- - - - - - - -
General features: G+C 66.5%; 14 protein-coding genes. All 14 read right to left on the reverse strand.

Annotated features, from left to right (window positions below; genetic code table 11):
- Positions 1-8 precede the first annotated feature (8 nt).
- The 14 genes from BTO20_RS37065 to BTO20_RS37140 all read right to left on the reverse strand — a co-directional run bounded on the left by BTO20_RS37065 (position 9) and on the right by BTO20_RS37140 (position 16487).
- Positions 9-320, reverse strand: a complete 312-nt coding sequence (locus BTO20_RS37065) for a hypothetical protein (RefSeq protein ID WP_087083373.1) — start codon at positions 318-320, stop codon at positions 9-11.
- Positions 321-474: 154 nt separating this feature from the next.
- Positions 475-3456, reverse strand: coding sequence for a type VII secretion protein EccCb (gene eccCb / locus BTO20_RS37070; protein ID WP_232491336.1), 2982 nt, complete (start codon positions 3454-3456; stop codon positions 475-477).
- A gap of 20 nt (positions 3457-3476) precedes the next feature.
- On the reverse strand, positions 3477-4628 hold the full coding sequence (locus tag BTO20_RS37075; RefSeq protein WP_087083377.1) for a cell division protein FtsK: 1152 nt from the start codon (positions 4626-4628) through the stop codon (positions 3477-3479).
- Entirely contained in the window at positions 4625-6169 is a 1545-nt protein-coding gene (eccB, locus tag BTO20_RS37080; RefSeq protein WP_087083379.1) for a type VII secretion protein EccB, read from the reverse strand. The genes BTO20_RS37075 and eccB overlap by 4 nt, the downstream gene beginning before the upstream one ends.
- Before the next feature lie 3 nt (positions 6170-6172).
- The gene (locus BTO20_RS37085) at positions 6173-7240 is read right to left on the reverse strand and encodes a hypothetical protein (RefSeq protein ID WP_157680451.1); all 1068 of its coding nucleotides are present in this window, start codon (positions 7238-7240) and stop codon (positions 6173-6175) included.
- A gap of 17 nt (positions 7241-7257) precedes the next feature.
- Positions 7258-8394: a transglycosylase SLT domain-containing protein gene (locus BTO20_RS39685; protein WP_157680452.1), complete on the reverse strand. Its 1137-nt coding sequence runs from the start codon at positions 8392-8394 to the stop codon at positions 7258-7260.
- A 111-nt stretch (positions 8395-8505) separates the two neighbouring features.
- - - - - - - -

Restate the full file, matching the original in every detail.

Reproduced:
General features: G+C 66.5%; 14 protein-coding genes. All 14 read right to left on the reverse strand.

Annotated features, from left to right (window positions below; genetic code table 11):
- Positions 1-8 precede the first annotated feature (8 nt).
- The 14 genes from BTO20_RS37065 to BTO20_RS37140 all read right to left on the reverse strand — a co-directional run bounded on the left by BTO20_RS37065 (position 9) and on the right by BTO20_RS37140 (position 16487).
- Positions 9-320, reverse strand: a complete 312-nt coding sequence (locus BTO20_RS37065) for a hypothetical protein (RefSeq protein ID WP_087083373.1) — start codon at positions 318-320, stop codon at positions 9-11.
- Positions 321-474: 154 nt separating this feature from the next.
- Positions 475-3456, reverse strand: coding sequence for a type VII secretion protein EccCb (gene eccCb / locus BTO20_RS37070; protein ID WP_232491336.1), 2982 nt, complete (start codon positions 3454-3456; stop codon positions 475-477).
- A gap of 20 nt (positions 3457-3476) precedes the next feature.
- On the reverse strand, positions 3477-4628 hold the full coding sequence (locus tag BTO20_RS37075; RefSeq protein WP_087083377.1) for a cell division protein FtsK: 1152 nt from the start codon (positions 4626-4628) through the stop codon (positions 3477-3479).
- Entirely contained in the window at positions 4625-6169 is a 1545-nt protein-coding gene (eccB, locus tag BTO20_RS37080; RefSeq protein WP_087083379.1) for a type VII secretion protein EccB, read from the reverse strand. The genes BTO20_RS37075 and eccB overlap by 4 nt, the downstream gene beginning before the upstream one ends.
- Before the next feature lie 3 nt (positions 6170-6172).
- The gene (locus BTO20_RS37085) at positions 6173-7240 is read right to left on the reverse strand and encodes a hypothetical protein (RefSeq protein ID WP_157680451.1); all 1068 of its coding nucleotides are present in this window, start codon (positions 7238-7240) and stop codon (positions 6173-6175) included.
- A gap of 17 nt (positions 7241-7257) precedes the next feature.
- Positions 7258-8394: a transglycosylase SLT domain-containing protein gene (locus BTO20_RS39685; protein WP_157680452.1), complete on the reverse strand. Its 1137-nt coding sequence runs from the start codon at positions 8392-8394 to the stop codon at positions 7258-7260.
- A 111-nt stretch (positions 8395-8505) separates the two neighbouring features.